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Notre Dame, IN, United States

Lee S.K.C.,Biochemistry and Notre Dame Radiation Laboratory | Lee S.K.C.,University of Waterloo | Perez O.,Biochemistry and Notre Dame Radiation Laboratory | Puscas S.,Biochemistry and Notre Dame Radiation Laboratory | And 2 more authors.
Chemistry of Materials | Year: 2010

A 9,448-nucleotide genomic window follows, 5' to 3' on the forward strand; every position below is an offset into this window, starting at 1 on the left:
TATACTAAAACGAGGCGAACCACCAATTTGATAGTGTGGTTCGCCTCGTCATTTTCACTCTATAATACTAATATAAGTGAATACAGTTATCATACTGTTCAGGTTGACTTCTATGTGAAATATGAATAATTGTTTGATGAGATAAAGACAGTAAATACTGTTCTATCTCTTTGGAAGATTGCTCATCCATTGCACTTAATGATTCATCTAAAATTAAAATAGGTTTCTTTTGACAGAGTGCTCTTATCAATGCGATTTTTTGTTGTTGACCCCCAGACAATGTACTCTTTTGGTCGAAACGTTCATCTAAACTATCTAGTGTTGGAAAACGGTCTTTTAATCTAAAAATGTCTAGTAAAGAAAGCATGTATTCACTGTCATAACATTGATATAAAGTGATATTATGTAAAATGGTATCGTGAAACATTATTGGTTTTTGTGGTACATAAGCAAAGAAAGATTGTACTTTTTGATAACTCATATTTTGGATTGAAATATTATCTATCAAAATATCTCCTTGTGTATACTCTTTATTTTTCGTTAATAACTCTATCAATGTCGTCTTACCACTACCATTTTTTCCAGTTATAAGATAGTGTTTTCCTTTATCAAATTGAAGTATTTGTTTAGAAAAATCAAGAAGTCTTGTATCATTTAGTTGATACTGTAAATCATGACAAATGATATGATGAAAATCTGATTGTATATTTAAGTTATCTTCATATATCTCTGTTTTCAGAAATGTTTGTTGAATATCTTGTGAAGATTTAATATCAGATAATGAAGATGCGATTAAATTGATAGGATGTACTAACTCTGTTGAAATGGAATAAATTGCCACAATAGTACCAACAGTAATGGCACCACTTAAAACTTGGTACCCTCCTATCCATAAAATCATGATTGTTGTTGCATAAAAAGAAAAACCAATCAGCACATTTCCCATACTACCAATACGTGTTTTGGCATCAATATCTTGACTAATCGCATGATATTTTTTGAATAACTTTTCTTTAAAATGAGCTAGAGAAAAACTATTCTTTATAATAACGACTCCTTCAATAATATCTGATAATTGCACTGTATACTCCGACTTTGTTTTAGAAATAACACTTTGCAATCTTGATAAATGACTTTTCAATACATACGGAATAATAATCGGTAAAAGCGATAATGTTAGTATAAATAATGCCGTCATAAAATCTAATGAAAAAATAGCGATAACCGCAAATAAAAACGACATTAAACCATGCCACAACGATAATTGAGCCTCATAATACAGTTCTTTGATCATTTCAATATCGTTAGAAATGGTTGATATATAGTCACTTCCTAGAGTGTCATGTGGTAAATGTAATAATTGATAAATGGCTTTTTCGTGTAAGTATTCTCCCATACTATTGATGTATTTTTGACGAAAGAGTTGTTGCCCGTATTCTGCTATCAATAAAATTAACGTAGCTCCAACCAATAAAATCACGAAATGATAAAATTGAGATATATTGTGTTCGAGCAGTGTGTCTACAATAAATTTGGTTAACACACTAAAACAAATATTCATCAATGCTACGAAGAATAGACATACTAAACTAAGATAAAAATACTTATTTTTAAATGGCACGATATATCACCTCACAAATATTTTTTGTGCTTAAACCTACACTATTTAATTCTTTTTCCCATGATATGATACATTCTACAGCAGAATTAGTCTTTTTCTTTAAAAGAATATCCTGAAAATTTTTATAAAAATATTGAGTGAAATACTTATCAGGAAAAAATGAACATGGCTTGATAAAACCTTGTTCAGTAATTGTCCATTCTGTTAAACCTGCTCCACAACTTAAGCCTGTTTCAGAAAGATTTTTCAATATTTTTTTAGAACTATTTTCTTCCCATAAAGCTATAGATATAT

A modified chemical vapor deposition process was used to synthesize long ( > 10 μm), 20-60 nm diameter CdSe and CdTe nanowires (NWs) at low temperatures on plastic. The approach applies synthetic strategies developed during the growth of solution-based semiconductor NWs. Namely, a thin Bi film is employed to induce NW growth at temperatures as low as ∼300 °C on polyimide. This plastic is flexible, semitransparent, and possesses excellent chemical stability. Resulting wires have subsequently been characterized using various techniques, including scanning electron microscopy, transmission electron microscopy, and energy-dispersive X-ray spectroscopy. NW formation appears to follow a vapor-liquid-solid (VLS) mechanism with Bi nanoparticles inducing directional growth. The length, width, and overall density of the wires can be modified by varying the growth temperature, Bi film thickness, as well as the introduced precursor metal:chalcogen stoichiometry. Additional studies were conducted to grow wires on other substrates such as silicon, glass, indium-tin-oxide coated glass coverslips, and Teflon. This study highlights the ability to synthesize II-VI NWs at low temperatures on various materials including plastics and raises the possibility of eventually developing conformal NW solar cells. © 2009 American Chemical Society. Source

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